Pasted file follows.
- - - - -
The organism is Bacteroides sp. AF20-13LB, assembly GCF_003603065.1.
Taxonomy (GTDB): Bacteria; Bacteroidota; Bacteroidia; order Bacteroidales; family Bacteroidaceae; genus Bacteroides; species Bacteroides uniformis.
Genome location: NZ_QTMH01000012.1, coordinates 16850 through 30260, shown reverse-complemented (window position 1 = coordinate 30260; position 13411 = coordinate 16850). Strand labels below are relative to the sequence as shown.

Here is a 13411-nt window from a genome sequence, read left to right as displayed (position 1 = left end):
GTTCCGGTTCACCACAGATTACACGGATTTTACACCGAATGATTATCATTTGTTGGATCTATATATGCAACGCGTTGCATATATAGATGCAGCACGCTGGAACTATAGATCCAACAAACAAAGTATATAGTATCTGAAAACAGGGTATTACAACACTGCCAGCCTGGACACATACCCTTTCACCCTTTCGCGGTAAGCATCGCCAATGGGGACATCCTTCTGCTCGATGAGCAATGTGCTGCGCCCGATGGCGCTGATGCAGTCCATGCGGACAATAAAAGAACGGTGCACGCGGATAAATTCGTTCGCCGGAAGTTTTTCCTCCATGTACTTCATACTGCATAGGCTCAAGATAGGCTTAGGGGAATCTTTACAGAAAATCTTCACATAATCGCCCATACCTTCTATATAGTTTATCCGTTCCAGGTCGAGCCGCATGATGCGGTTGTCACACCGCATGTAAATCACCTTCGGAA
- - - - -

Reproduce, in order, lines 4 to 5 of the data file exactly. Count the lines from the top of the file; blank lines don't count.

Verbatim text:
Here is a 13411-nt window from a genome sequence, read left to right as displayed (position 1 = left end):
GTTCCGGTTCACCACAGATTACACGGATTTTACACCGAATGATTATCATTTGTTGGATCTATATATGCAACGCGTTGCATATATAGATGCAGCACGCTGGAACTATAGATCCAACAAACAAAGTATATAGTATCTGAAAACAGGGTATTACAACACTGCCAGCCTGGACACATACCCTTTCACCCTTTCGCGGTAAGCATCGCCAATGGGGACATCCTTCTGCTCGATGAGCAATGTGCTGCGCCCGATGGCGCTGATGCAGTCCATGCGGACAATAAAAGAACGGTGCACGCGGATAAATTCGTTCGCCGGAAGTTTTTCCTCCATGTACTTCATACTGCATAGGCTCAAGATAGGCTTAGGGGAATCTTTACAGAAAATCTTCACATAATCGCCCATACCTTCTATATAGTTTATCCGTTCCAGGTCGAGCCGCATGATGCGGTTGTCACACCGCATGTAAATCACCTTCGGAA